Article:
If you're interested in leasing space here for your startup (or would like to do an event in this space or inquire about the Hacker Hostel), please leave a comment below and I'll introduce you to the people running it.
The space is going to be called "Startup House." It's three levels, with offices on the 2nd and 3rd floors. The lower level is a HUGE open space, where they're going to put co-working desks (and the rumor is, maybe some exotic cars sprinkled around -- you know, for character).
There's also a separate part behind the main building where the owners are considering putting a "Hacker Hostel" for out of town developers (or just those who need a place to crash). The embassy of New Zealand is going to be putting a launch pad space in the building. Thanks to Elias (the guy behind StartupBus) for showing me around the space
Lots of pics in my updated blog post on StartupHouse: http://danielodio.com/sick-co-working-space-in-sf-startuphq
Hello Drodio, me and my girlfriend are moving to SF from Spain and we would like to get in touch with these guys if they yet exist, can you put me in contact?
Just made an intro! BTW a much better blog on it is here: http://danielodio.com/sick-co-working-space-in-sf-startuphq ... good luck man.
A friend just showed me this blog post. I am a soon to be graduated senior who is going to be interning at a startup in SOMA. This hackers hostel sounds perfect! Would love to get an intro.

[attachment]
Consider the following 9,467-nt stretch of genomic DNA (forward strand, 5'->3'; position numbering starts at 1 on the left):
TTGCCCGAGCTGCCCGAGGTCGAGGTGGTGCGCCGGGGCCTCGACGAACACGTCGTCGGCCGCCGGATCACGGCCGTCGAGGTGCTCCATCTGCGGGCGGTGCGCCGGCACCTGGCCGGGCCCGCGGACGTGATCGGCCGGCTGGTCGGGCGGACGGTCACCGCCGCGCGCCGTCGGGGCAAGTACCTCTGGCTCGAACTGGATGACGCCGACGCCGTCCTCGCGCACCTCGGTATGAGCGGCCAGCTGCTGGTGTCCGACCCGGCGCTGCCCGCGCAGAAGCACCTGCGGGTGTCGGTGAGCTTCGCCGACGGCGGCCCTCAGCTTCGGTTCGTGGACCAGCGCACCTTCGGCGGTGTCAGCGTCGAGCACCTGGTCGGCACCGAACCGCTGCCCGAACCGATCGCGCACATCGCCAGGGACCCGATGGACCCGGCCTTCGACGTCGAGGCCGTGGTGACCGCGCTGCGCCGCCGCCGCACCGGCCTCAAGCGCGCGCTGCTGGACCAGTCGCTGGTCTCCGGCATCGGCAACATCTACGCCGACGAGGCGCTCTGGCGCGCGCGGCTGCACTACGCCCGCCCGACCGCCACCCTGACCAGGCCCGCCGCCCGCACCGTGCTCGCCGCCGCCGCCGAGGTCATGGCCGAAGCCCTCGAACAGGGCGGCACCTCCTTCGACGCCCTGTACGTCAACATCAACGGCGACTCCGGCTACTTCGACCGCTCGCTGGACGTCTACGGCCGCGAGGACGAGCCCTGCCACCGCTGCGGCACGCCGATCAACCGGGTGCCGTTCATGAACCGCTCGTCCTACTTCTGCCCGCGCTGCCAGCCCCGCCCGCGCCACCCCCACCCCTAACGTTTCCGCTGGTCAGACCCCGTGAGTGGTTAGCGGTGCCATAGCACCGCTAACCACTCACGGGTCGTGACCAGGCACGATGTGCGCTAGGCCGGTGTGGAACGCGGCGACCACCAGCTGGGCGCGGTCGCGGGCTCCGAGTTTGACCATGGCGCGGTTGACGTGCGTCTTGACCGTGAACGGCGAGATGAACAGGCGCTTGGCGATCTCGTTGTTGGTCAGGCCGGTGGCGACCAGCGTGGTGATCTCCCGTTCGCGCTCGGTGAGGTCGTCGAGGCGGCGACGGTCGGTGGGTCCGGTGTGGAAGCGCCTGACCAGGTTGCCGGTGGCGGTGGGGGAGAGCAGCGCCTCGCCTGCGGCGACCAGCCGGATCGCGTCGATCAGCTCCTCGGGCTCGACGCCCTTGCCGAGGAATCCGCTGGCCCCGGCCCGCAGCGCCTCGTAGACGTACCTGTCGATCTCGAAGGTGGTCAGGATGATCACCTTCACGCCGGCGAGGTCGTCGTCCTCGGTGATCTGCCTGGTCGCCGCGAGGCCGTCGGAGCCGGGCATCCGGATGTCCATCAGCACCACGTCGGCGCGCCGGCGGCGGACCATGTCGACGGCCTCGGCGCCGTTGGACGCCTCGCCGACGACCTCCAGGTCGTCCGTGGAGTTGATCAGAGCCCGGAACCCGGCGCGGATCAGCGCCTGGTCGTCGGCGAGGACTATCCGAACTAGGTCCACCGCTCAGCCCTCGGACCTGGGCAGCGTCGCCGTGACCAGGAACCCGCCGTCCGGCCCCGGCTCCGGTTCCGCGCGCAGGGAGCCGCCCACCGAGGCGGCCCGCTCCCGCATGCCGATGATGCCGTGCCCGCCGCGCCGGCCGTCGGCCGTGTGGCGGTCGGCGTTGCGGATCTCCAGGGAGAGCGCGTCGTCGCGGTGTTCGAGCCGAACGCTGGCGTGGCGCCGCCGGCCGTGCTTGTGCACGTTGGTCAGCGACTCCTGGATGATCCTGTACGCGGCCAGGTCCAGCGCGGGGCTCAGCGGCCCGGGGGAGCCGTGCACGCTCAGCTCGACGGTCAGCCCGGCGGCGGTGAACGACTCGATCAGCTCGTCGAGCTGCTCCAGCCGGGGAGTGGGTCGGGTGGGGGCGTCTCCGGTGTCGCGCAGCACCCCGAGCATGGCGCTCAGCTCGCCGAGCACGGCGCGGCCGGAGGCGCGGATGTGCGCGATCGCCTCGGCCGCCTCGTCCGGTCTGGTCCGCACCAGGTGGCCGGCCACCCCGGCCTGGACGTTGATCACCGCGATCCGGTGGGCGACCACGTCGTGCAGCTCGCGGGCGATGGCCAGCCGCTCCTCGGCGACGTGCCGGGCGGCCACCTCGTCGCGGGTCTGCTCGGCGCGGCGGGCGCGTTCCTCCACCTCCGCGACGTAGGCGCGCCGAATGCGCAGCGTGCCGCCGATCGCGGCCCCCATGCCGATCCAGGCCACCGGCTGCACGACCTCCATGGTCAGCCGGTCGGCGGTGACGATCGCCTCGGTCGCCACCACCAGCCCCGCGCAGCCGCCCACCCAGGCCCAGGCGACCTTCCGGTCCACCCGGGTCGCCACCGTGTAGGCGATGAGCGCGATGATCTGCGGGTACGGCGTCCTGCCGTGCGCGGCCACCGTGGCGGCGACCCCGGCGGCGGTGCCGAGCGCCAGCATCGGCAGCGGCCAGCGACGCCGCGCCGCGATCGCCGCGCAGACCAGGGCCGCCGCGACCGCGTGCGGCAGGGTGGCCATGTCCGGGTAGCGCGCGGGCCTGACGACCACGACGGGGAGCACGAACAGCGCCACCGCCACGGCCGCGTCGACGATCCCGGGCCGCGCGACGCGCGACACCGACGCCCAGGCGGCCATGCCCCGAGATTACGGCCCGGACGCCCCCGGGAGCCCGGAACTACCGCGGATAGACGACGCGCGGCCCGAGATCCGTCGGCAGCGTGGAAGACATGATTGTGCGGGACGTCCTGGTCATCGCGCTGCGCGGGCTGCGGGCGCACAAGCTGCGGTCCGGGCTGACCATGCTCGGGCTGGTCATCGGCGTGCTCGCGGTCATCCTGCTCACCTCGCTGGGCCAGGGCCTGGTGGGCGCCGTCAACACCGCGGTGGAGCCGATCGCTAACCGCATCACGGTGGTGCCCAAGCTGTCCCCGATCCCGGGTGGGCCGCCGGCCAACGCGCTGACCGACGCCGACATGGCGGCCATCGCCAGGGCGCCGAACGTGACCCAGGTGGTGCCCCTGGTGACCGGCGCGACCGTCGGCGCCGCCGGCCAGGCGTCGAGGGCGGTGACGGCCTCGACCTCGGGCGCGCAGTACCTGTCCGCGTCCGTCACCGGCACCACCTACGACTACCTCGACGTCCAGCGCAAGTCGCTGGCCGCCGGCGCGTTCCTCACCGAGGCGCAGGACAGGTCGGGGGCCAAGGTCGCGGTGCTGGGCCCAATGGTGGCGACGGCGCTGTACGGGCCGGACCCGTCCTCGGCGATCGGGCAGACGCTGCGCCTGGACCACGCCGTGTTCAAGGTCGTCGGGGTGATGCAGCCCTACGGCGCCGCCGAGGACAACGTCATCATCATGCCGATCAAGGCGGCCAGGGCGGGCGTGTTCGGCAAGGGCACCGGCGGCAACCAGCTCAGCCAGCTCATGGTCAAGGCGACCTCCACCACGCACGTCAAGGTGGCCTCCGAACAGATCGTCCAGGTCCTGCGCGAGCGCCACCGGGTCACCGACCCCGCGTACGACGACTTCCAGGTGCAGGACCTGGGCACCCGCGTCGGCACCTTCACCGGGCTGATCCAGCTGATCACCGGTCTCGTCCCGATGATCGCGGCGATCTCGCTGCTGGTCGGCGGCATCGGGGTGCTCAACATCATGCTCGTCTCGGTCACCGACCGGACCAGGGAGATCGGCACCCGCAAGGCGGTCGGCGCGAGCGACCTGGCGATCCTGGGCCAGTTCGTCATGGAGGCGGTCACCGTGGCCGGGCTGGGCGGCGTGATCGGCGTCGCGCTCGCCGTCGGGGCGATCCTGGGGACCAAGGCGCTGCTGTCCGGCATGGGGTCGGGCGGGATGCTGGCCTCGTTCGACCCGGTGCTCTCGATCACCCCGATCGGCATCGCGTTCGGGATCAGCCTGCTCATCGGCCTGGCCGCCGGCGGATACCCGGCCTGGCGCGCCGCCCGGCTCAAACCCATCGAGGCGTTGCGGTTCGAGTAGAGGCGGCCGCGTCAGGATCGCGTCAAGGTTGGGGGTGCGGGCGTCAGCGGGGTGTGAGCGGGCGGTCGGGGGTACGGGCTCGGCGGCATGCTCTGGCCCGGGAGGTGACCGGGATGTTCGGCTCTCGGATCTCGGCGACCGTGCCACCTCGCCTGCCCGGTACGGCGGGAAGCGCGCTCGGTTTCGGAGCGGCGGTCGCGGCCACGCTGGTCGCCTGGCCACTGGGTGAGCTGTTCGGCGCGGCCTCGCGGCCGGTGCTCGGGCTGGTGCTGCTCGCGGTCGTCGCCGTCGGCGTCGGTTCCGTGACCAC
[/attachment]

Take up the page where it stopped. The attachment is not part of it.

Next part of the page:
I've written about other cool SF-based startup spaces before, including SOMAcentral and StartupHouse.
Last week I was in Austin, Texas for South By Southwest, which I’ve described as “a magical fairy land where nothing makes sense and everything is awesome.” I was back in Seattle for 65 hours, and now I'm 33,079 feet in the air, heading into four more weeks of traveling. I’ll be in Ramallah, Palestine for a week, followed by a week in Israel, followed by two weeks in Xi’an and Beijing, China.
I'm being flown out to Ramallah by Leaders.ps, a startup accelerator in Palestine, to mentor several Palestinian startups. I met the director of this accelerator through my friends at Mercy Corps in Gaza, and jumped at the chance to come out and help.
Based on our conversations so far, it seems like entrepreneurs in Palestine have great technical skill, but due to the political environment haven't had many opportunities for physical connections to the rest of the entrepreneurial world. This causes a pretty big problem.
Startup culture, just like a startup company, moves very fast. Things are tried, iterated on, and best practices are developed. If a process or methodology isn’t working, it dies off (either by being thrown away or because all the companies using that process fail).